The long-term reliability of a dual voltage device maybe compromised from stress placed on internal circuits that connect portions of a chip powered by separate power rails. This type of stress is considered low level and occurs when one rail is active while the other rail is inactive. Typically, no permanent damage or reliability problems occur unless the condition persists over extended periods of time. However, cumulative exposure to uncontrolled power up and power down cycles can compromise the reliability of dual voltage devices in systems that are cycled on and off many times a day.
However, the reliability problem with interface circuitry can be immediate and catastrophic. Latch-up may occur when a processors, I/O interface and the I/O interface of a supporting peripheral such as memory, FPGA, or data converter are typically not powered from the same supply. Latch-up occurs when the current is forced through the substrate of a CMOS device and triggers a self-sustained conduction path in back to parasitic bipolar transistors. These parasitic transistors are unavoidable in most CMOS applications and form a structure similar to a SCR, connected between the power supply and ground. Once triggered, current continues to flow until the current is interrupted. The trigger current may occur if power is applied unevenly to the interfaces on the shared I/O bus. Yet another potential problem with improper supply sequencing is bus contention. Bus contention can occur when the processor and another device both attempt to control a bi-direction bus during power up.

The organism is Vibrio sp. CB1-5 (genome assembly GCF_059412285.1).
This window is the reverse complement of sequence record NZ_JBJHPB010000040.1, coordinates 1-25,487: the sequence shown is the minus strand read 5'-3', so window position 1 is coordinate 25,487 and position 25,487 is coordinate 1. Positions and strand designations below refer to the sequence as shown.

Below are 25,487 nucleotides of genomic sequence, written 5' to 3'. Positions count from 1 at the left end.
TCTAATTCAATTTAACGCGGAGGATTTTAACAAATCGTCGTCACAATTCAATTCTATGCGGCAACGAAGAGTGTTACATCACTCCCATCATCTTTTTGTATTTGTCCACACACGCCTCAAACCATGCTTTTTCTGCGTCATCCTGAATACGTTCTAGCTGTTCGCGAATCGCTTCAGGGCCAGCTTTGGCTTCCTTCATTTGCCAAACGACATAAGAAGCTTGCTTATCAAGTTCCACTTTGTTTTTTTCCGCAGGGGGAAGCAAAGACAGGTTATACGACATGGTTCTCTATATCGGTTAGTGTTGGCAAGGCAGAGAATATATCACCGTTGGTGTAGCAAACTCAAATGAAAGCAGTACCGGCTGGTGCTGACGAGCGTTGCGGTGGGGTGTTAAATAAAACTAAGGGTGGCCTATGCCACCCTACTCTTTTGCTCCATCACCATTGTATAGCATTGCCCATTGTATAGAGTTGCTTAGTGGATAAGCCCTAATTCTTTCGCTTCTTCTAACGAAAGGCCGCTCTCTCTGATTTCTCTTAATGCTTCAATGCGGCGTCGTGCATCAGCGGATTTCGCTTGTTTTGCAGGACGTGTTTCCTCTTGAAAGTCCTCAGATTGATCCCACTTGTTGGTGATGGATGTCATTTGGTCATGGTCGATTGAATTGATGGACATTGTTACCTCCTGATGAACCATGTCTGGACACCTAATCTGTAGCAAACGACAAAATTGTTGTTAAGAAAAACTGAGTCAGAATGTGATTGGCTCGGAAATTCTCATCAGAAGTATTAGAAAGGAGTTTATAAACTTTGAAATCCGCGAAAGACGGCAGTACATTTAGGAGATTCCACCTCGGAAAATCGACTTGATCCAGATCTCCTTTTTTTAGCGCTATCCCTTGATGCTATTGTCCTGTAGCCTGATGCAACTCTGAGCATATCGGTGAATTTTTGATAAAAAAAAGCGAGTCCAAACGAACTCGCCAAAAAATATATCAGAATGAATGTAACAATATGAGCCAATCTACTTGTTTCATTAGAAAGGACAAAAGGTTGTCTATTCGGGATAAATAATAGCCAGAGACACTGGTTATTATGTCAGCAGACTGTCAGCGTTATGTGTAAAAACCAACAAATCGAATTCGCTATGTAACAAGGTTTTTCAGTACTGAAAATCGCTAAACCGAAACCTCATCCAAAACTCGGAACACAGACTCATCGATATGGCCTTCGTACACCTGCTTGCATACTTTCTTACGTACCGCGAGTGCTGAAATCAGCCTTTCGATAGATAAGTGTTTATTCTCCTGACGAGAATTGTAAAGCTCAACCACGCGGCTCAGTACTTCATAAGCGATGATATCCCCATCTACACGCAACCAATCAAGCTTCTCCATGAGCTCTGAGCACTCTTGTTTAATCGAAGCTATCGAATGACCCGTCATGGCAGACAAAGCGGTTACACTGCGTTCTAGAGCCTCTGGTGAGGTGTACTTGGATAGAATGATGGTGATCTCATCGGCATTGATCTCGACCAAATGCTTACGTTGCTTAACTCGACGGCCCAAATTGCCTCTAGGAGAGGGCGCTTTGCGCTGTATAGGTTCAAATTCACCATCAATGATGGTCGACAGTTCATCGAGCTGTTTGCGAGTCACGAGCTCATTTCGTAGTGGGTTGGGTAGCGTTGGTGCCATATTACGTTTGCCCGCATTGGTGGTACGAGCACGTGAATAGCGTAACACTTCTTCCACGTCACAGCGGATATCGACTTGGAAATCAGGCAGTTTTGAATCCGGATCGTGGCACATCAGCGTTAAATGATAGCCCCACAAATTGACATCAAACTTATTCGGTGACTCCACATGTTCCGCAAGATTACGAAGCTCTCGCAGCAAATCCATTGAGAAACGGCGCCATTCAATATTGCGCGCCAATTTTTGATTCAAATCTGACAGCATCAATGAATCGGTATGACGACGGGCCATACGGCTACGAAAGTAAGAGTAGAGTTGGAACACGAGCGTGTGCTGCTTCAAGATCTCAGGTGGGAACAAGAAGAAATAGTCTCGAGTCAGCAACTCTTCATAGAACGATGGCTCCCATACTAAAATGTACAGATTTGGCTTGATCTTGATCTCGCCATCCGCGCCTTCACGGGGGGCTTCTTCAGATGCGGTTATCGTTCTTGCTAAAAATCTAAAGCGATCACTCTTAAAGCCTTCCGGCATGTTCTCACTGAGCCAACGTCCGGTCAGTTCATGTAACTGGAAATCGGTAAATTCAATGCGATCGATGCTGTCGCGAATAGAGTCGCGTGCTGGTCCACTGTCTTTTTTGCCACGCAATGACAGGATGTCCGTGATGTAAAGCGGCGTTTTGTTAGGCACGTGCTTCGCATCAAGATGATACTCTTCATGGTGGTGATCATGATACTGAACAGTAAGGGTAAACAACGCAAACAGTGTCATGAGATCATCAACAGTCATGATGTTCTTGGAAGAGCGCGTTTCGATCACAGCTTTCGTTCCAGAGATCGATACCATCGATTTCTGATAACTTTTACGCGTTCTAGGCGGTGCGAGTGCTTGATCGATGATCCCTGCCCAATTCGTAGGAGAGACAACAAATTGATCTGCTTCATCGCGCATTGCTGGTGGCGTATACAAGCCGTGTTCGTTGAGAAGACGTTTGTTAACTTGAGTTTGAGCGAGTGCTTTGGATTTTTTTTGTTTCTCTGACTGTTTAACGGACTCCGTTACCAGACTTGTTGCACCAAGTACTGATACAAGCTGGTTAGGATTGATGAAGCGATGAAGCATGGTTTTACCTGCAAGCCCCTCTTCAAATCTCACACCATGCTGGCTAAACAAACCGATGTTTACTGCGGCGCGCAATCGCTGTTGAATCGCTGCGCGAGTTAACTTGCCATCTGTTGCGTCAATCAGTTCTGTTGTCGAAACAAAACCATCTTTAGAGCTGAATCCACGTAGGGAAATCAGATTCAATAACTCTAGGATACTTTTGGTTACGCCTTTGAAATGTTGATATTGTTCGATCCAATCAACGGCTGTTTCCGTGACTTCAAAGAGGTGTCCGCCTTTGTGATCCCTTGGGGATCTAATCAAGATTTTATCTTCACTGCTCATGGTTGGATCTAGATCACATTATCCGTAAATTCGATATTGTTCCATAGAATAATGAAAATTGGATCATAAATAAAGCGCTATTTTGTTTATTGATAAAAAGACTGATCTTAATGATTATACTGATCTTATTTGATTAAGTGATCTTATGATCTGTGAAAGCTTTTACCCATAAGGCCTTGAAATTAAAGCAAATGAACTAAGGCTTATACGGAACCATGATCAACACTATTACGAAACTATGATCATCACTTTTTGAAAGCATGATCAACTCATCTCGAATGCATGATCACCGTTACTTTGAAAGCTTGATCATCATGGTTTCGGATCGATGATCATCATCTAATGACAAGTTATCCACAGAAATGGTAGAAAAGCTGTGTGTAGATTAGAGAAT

To avoid these problems with the processor and system ICs, there are three general techniques for power up sequencing two or more power rails namely, sequential, ratiometric, or simultaneous. Sequential power up, as the name implies, powers up the two rails one after another. Typically, the second rail begins to ramp up once the first rail reaches regulation. Alternatively, the second rail may begin to ramp up after a set delay from the start of the first rail.
With the second or ratiometric method, the two rails begin to power up and reach regulation at the same time. This requires a higher slew rate for the rail with the higher final voltage, and results in the maximum voltage differential occurring when regulation is reached. However, some processors may not tolerate the instantaneous voltage differences that occur before regulation is reached, or the processor may draw high current from one supply during this period.
The third approach namely simultaneous eliminates instantaneous voltage differences and minimizes the magnitude and duration of stress. In this method, the voltage rails rise together and at the same rate with the higher or I/O voltage rail continuing after the lower or core voltage rail has reached its final value. One problem with simultaneous startup is the high current that results from the initialized logic within the DSP.
Thus, it is desirable to have a circuit to control two or more regulators to achieve simultaneous sequencing and satisfy the power requirements dual power logic devices.